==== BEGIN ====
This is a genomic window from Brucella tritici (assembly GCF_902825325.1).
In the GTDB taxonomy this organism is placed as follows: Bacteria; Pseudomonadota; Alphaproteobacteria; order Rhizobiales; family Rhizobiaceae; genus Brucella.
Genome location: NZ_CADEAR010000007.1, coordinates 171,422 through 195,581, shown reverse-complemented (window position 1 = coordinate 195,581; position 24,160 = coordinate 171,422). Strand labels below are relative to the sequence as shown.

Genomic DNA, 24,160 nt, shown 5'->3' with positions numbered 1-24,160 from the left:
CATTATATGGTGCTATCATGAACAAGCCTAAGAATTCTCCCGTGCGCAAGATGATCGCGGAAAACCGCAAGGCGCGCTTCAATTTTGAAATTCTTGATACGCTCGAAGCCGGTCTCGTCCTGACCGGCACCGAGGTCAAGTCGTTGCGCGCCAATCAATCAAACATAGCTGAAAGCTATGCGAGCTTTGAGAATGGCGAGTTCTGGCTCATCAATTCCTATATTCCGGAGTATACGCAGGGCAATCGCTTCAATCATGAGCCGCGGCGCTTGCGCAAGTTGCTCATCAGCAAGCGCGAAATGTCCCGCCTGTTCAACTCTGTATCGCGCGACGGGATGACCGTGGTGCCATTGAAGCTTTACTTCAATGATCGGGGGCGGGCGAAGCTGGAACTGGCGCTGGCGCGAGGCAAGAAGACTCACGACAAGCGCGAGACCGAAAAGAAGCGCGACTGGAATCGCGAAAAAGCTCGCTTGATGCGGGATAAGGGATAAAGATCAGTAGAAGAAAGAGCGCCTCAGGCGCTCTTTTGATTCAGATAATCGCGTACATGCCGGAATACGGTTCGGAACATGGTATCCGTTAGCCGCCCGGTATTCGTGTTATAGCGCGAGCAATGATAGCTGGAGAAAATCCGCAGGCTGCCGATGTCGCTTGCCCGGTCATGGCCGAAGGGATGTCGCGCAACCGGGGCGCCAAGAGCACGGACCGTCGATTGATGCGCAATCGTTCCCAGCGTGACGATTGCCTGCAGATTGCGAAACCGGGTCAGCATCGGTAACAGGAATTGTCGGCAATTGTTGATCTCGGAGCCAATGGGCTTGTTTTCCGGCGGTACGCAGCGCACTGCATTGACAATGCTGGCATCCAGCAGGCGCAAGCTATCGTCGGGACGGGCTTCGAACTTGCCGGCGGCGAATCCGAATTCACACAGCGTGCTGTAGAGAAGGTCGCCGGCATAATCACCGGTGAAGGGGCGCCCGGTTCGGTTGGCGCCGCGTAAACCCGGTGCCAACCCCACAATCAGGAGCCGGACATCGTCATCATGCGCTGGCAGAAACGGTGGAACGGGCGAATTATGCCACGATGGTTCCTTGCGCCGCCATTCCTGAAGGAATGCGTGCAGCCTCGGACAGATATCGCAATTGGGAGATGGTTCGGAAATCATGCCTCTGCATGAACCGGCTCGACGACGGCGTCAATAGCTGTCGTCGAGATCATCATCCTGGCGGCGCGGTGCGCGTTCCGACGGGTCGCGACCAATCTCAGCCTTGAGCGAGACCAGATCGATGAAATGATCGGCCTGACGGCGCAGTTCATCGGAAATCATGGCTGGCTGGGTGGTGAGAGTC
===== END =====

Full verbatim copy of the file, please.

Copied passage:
This is a genomic window from Brucella tritici (assembly GCF_902825325.1).
In the GTDB taxonomy this organism is placed as follows: Bacteria; Pseudomonadota; Alphaproteobacteria; order Rhizobiales; family Rhizobiaceae; genus Brucella.
Genome location: NZ_CADEAR010000007.1, coordinates 171,422 through 195,581, shown reverse-complemented (window position 1 = coordinate 195,581; position 24,160 = coordinate 171,422). Strand labels below are relative to the sequence as shown.

Genomic DNA, 24,160 nt, shown 5'->3' with positions numbered 1-24,160 from the left:
CATTATATGGTGCTATCATGAACAAGCCTAAGAATTCTCCCGTGCGCAAGATGATCGCGGAAAACCGCAAGGCGCGCTTCAATTTTGAAATTCTTGATACGCTCGAAGCCGGTCTCGTCCTGACCGGCACCGAGGTCAAGTCGTTGCGCGCCAATCAATCAAACATAGCTGAAAGCTATGCGAGCTTTGAGAATGGCGAGTTCTGGCTCATCAATTCCTATATTCCGGAGTATACGCAGGGCAATCGCTTCAATCATGAGCCGCGGCGCTTGCGCAAGTTGCTCATCAGCAAGCGCGAAATGTCCCGCCTGTTCAACTCTGTATCGCGCGACGGGATGACCGTGGTGCCATTGAAGCTTTACTTCAATGATCGGGGGCGGGCGAAGCTGGAACTGGCGCTGGCGCGAGGCAAGAAGACTCACGACAAGCGCGAGACCGAAAAGAAGCGCGACTGGAATCGCGAAAAAGCTCGCTTGATGCGGGATAAGGGATAAAGATCAGTAGAAGAAAGAGCGCCTCAGGCGCTCTTTTGATTCAGATAATCGCGTACATGCCGGAATACGGTTCGGAACATGGTATCCGTTAGCCGCCCGGTATTCGTGTTATAGCGCGAGCAATGATAGCTGGAGAAAATCCGCAGGCTGCCGATGTCGCTTGCCCGGTCATGGCCGAAGGGATGTCGCGCAACCGGGGCGCCAAGAGCACGGACCGTCGATTGATGCGCAATCGTTCCCAGCGTGACGATTGCCTGCAGATTGCGAAACCGGGTCAGCATCGGTAACAGGAATTGTCGGCAATTGTTGATCTCGGAGCCAATGGGCTTGTTTTCCGGCGGTACGCAGCGCACTGCATTGACAATGCTGGCATCCAGCAGGCGCAAGCTATCGTCGGGACGGGCTTCGAACTTGCCGGCGGCGAATCCGAATTCACACAGCGTGCTGTAGAGAAGGTCGCCGGCATAATCACCGGTGAAGGGGCGCCCGGTTCGGTTGGCGCCGCGTAAACCCGGTGCCAACCCCACAATCAGGAGCCGGACATCGTCATCATGCGCTGGCAGAAACGGTGGAACGGGCGAATTATGCCACGATGGTTCCTTGCGCCGCCATTCCTGAAGGAATGCGTGCAGCCTCGGACAGATATCGCAATTGGGAGATGGTTCGGAAATCATGCCTCTGCATGAACCGGCTCGACGACGGCGTCAATAGCTGTCGTCGAGATCATCATCCTGGCGGCGCGGTGCGCGTTCCGACGGGTCGCGACCAATCTCAGCCTTGAGCGAGACCAGATCGATGAAATGATCGGCCTGACGGCGCAGTTCATCGGAAATCATGGCTGGCTGGGTGGTGAGAGTC